Britain's government and the Bank of England on Thursday outlined a series of emergency measures designed to kick-start lending by banks and to protect the country's economy from the worsening debt crisis in the eurozone.
Treasury chief George Osborne said that one program, to be launched within weeks, would offer British banks access to cheap multiyear loans, linked to their lending performance.
The aim is to encourage banks to increase lending to businesses and individuals, amid concerns that caution sparked by worries over the fate of the eurozone could cause a new squeeze on available credit.
Bank of England governor Mervyn King said that, separately, the central bank would activate a liquidity facility announced last December, but so far unused, to inject about 5 billion pounds (US$7.8 billion) per month into the country's financial system.
Neither King nor Osborne offered precise details of how much the programs could be worth, though the measures could involve loans totaling up to 140 billion pounds (US$220 billion).
"We are not powerless in the face of the eurozone debt storm," Osborne said, making his annual address to a glitzy dinner in London's financial district. "Together we can deploy new firepower to defend our economy from the crisis on our doorstep."
With the U.K. economy officially in recession for the first time since 2009 after two quarters of shrinking gross domestic product, the International Monetary Fund had last month urged Britain's government and the central bank to do more to boost economic activity.
"The government, with the help of the Bank of England, will not stand on the sidelines and do nothing as the storm gathers," Osborne said. "We are rolling up our sleeves and doing everything possible to protect British families and firms."
King said the liquidity scheme would be announced in detail on Friday, but would offer six-month loans to banks at monthly auctions in exchange for a variety of assets, with the intention that the money is used to lend to companies or individuals.
He said the program was intended to handle actual or looming "market-wide stress of an exceptional nature."
The eurozone crisis has seen bank funding costs rise _ forcing up borrowing rates for small firms _ and created uncertainty about the future of Britain's most important trading partners. "It is an ugly picture," King said.
"Businesses and households are battening down the hatches to prepare for the storms ahead. The result is that lower spending leads to lower incomes and a self-reinforcing weaker picture for growth," he added.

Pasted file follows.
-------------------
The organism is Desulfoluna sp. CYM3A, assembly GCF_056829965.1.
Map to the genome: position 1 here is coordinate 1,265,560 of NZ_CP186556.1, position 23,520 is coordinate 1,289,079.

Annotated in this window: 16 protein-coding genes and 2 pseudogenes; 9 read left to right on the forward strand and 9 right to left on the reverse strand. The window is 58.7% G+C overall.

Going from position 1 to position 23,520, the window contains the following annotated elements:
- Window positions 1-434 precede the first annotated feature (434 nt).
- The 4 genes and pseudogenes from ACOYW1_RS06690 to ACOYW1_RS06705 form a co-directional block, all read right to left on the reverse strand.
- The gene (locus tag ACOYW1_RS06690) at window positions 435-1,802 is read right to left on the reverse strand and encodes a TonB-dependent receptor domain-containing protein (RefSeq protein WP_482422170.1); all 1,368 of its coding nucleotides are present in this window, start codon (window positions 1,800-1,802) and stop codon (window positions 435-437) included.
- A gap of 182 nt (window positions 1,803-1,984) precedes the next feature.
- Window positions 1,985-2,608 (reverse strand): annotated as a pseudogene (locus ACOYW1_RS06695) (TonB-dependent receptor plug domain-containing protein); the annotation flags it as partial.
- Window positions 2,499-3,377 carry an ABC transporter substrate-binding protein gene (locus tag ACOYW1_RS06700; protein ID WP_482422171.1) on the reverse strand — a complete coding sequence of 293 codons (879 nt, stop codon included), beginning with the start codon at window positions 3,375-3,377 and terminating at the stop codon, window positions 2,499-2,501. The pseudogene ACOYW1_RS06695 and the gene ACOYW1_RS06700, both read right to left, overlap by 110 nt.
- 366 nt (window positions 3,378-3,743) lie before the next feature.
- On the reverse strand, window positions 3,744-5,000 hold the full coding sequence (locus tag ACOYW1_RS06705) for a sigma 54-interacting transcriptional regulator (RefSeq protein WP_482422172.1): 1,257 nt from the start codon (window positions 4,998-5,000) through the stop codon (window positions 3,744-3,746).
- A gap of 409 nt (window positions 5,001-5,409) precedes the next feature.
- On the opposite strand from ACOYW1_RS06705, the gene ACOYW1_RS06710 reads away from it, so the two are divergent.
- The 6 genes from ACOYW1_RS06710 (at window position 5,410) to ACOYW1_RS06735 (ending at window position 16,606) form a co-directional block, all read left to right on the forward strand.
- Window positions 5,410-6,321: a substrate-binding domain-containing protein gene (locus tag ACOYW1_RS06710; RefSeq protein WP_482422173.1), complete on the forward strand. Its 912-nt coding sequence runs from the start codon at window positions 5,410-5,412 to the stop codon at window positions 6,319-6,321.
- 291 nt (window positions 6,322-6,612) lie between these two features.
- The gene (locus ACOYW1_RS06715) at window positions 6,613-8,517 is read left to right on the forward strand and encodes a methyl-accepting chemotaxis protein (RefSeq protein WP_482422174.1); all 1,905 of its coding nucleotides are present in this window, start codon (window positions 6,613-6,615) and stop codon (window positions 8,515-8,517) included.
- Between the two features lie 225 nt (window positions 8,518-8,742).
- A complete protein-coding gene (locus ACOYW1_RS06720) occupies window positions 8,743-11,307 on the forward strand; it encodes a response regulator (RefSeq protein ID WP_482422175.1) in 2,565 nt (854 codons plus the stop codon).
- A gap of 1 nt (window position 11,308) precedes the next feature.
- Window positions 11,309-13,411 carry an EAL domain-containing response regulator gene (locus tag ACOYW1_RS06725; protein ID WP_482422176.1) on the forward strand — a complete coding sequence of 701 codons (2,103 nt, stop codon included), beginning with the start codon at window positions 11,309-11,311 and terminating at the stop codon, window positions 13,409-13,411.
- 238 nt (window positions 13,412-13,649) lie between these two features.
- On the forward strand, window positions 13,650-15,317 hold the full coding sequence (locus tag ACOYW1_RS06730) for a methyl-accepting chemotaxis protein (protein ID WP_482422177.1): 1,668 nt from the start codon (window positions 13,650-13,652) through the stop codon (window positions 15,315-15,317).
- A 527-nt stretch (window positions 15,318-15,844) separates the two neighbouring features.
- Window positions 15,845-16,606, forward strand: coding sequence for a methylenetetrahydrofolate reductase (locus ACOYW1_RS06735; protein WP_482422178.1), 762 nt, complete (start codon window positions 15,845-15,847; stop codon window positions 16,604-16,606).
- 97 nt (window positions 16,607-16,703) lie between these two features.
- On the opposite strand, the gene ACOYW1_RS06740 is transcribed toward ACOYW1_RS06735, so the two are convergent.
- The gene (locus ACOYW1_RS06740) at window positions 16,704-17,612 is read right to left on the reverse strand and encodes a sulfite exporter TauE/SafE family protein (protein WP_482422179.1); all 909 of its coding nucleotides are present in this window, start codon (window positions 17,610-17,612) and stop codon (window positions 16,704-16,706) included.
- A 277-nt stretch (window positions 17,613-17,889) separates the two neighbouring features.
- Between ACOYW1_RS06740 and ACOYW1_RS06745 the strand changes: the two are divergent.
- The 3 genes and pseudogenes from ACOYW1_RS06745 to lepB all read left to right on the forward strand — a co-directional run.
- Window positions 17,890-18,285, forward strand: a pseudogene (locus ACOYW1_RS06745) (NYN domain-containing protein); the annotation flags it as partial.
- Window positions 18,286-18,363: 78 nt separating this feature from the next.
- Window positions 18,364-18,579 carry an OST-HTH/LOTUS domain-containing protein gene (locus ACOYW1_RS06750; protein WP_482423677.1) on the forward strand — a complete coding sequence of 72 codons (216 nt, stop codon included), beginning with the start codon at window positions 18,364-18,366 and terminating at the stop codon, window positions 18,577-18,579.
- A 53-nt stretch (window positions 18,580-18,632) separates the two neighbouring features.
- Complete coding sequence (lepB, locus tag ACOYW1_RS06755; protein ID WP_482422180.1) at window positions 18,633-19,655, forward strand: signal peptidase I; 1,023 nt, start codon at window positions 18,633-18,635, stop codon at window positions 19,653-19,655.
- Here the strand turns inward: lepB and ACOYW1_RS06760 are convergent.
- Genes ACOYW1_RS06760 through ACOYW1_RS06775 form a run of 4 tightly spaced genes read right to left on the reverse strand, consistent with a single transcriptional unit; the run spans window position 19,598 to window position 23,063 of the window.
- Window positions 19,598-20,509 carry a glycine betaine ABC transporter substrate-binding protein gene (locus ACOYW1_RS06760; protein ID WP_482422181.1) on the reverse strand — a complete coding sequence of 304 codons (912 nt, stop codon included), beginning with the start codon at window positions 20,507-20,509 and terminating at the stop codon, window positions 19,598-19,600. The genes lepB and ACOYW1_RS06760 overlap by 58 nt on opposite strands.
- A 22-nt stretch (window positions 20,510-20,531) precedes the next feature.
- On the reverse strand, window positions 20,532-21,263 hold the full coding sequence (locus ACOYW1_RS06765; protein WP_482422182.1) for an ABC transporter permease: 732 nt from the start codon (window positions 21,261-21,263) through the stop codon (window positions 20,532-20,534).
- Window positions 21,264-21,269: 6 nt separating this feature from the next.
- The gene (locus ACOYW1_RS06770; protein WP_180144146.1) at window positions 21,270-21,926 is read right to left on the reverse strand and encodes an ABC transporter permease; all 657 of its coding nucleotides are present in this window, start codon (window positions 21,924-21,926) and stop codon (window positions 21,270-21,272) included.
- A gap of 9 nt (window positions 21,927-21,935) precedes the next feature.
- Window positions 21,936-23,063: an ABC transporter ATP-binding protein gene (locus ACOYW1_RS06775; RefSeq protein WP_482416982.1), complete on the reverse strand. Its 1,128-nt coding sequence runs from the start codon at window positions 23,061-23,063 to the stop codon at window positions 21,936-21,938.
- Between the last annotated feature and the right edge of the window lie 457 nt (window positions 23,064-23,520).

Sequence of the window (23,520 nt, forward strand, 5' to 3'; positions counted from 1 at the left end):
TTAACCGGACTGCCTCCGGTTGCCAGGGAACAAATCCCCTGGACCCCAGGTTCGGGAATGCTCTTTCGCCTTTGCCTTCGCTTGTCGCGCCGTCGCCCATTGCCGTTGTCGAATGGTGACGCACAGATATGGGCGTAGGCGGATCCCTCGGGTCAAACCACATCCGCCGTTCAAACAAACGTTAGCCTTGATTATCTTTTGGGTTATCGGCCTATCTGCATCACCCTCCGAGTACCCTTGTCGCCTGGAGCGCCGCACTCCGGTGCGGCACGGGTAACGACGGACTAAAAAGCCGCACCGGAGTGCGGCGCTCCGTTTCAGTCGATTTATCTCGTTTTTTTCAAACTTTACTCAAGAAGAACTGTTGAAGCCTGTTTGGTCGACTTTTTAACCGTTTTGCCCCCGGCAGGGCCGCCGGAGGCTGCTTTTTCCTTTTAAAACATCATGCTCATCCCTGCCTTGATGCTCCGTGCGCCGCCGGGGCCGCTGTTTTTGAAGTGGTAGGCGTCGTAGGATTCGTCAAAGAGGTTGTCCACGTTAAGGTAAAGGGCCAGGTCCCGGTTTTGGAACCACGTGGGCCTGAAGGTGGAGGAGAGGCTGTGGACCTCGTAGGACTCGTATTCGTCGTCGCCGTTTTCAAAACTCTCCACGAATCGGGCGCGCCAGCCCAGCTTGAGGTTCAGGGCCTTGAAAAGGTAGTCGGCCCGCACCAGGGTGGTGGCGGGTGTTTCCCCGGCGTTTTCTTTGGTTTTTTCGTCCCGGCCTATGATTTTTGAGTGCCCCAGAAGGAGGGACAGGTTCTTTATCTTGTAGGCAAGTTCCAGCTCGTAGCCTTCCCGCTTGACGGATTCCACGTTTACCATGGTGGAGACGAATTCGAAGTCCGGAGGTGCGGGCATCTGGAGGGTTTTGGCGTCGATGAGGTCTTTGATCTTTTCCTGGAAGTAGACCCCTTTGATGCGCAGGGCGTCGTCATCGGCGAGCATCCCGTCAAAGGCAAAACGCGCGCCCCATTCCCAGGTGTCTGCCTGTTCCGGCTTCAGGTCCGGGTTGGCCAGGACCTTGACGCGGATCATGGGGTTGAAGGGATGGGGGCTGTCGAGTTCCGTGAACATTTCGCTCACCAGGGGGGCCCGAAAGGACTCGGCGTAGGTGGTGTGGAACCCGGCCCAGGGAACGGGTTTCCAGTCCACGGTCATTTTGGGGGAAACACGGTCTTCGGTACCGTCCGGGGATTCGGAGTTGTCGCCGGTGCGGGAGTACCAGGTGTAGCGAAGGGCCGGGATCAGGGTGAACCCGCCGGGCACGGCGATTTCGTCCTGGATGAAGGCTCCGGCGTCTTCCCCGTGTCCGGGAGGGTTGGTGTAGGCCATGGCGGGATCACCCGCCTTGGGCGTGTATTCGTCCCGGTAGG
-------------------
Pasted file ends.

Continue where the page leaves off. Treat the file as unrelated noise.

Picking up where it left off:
The so-called "funding for lending" program would be similar to the Term Asset-Backed Securities Loan Facility, or TALF, implemented in the United States in the 2008 to spur more lending to consumers and businesses at cheaper rates.
The program would see the Bank and Treasury jointly offer "funding to banks for an extended period of several years, at rates below current market rates and linked to the performance of banks in sustaining or expanding their lending," King explained. "It could, I hope, be in place within a few weeks."
Andrew Tyrie, a Conservative Party lawmaker and chairman of Parliament's Treasury Select Committee, said the programs were vital to help Britain's economy survive turbulence from the eurozone.
"These are exceptional circumstances. They require exceptional measures," he said. "It is not just welcome that the Treasury and the Bank of England are working together to secure recovery. It is essential."
Britain's government has made previous efforts to boost lending to small businesses. In March, it launched a 20 billion pound (US$31 billion) program to encourage banks to offer cheap loans to smaller firms.
Osborne also acknowledged that a Greek exit from the eurozone could provide the impetus needed for the currency area to agree to closer integration _ including a pooling of resources and a shared backstop for their banking sectors.
"The political paradox Europe faces right now is this: Some or all of these things are needed for the existing countries in the eurozone to make their currency work, but it may take Greek exit to make it happen," he said. "One thing is for sure: if exit is the chosen route then the eurozone must have a very good plan in place to prevent contagion. The worst case for everyone would be exit without a sufficiently ambitious response."
He said that instability caused by doubts over Greece's future must soon end. "A time for decisions has come," he said.